"After the success of House of Payne by Tyler Perry,” he explains, "Debmar-Mercury [the distributors] were looking to replicate that model. Together, we came up with a different way of doing things, a way that I think is better in terms of letting a show develop and giving the studio greater odds that their investment won’t be gone after just one show. It works like this: We brought the financing in to film 10 episodes. We’ll do an on-air test, meaning that they’ll air 10 episodes of Are We There Yet? If it meets a certain predetermined rating, it triggers an automatic pickup of 90 episodes.” For the network, it’s a smart play because they’ll get 10 episodes at a very friendly cost. The financiers will break even with their license fee — and if the show is a go, they’ll get to sell 100 episodes to syndication at a profit. For the executive producer, like LeRoi, the main difference is not receiving fees up front, meaning that he holds a true partnership back-end position.
"We’re not reinventing the wheel with regards to the content of multi-camera sitcoms; we’re reinventing how they’re made.” He summarizes, "Boiling this down to its purest essence: We’re betting on ourselves here.”
Obviously, the rewards are high, but so are the risks — if the show doesn’t catch on after 10 episodes, LeRoi gains only the experience. But in his opinion, the potential is worth it.
"The multi-camera sitcom is part of the lifeblood of American television. And they’re gold mines for their syndicators. A hundred years from now, people are still going to be watching Seinfeld. If you look at the environment today,there’s not a lot of them to choose from — it’s all reality this and reality that. So there’s a real space to fill.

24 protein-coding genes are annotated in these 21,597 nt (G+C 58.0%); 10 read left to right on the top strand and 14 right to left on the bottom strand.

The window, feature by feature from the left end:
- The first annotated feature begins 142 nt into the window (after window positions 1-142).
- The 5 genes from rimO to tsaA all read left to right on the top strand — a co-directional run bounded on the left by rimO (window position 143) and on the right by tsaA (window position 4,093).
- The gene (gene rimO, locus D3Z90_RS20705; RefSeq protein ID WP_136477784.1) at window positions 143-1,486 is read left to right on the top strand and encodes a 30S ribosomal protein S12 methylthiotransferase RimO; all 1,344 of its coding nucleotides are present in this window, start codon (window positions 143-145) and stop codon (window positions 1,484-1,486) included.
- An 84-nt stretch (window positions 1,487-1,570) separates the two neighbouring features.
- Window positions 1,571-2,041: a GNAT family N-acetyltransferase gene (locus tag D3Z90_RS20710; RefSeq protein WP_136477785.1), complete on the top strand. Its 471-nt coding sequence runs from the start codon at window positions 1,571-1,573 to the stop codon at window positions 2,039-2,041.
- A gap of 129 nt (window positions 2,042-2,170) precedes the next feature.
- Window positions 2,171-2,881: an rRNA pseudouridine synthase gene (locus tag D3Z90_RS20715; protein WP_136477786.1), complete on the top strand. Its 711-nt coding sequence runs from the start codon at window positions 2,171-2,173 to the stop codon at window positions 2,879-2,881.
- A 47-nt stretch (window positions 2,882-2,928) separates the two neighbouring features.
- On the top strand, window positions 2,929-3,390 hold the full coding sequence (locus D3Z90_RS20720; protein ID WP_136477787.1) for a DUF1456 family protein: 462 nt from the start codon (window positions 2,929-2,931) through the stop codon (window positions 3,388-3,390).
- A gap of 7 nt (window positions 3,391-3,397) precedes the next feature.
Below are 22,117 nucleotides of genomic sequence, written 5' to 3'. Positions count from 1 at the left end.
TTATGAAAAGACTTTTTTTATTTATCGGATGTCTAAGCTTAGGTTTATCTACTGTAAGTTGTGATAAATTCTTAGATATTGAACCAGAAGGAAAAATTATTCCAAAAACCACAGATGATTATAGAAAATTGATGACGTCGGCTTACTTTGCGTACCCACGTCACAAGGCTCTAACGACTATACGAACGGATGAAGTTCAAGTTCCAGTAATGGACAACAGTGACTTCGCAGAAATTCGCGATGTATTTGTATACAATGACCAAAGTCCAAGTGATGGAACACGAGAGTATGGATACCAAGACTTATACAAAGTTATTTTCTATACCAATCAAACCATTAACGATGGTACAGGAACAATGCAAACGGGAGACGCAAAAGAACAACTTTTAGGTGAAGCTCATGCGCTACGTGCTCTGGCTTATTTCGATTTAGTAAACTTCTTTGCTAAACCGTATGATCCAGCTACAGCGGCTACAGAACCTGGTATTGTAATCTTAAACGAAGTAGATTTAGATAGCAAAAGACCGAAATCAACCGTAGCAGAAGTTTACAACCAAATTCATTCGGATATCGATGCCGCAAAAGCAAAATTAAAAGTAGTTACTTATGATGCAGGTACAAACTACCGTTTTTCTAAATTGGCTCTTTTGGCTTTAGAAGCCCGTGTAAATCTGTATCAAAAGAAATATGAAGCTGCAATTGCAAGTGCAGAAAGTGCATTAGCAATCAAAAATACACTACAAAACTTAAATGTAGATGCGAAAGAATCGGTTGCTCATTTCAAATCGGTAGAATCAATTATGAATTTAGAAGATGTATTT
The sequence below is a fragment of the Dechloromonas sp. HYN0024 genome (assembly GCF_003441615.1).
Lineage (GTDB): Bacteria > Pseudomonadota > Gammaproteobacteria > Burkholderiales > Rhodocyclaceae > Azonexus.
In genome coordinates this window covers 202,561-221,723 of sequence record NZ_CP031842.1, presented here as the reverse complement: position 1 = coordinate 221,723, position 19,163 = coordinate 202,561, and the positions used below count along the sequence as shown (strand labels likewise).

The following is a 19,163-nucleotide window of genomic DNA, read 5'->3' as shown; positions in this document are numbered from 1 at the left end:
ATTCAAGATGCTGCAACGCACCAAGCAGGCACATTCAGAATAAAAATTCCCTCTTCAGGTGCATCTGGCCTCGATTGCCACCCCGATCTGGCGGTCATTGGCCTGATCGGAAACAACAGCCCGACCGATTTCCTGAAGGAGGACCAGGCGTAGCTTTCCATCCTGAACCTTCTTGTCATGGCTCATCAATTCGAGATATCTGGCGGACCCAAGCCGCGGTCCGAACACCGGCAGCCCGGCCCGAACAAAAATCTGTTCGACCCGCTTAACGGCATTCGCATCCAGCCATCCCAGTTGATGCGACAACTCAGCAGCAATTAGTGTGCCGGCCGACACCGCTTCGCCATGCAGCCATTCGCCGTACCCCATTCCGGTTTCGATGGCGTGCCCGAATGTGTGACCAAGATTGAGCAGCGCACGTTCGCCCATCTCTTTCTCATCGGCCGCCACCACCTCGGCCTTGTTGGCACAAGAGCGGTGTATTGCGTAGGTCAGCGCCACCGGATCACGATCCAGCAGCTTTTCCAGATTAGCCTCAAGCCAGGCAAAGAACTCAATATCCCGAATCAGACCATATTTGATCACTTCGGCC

"On top of that,” he observes, "you’ve got a generation coming up that's been living in the multi-camera-sitcom world their whole lives— I’m talking about the kids who’ve been weaned,literally, on iCarly, That’s So Raven, The Suite Life,etc. — and so while the idea [of multi-camera sitcoms] might seem retro to us, to them, it’s the world they know and love.”
Changing the business model has changed the creative process as well. LeRoi feels for the better."TBS has been fantastic. They gave us some very easy-to-hit and broad ‘musts,’ and from there on out, for us, it’s really been live by the sword or die by the sword. But which ever way it turns out, it’ll be truly the best sword that we, the creative team, could have produced.”
LeRoi, who also directed all 10 initial episodes, feels that as a true partner in the business of the show, he was given more freedom creatively. "With a network in a typical situation, they give you notes for certain things because they’ve seen those certain things work before.That tends to drown out the singular voice that anything good needs to rise above the mediocre. But if you watch this, you’ll see that we’re not copying what Tyler Perry did. I think my voice really comes through; I think Ice Cube’s voice really comes through. I think these important voices come through on Are We There Yet? because we’ve set things up this way. It’s funny, when we were doing Everybody Hates Chris, Chris Rock used to joke with me that you always get notes from an executive about the character that the executive relates to the most! We didn’t have to deal with things like that on this show.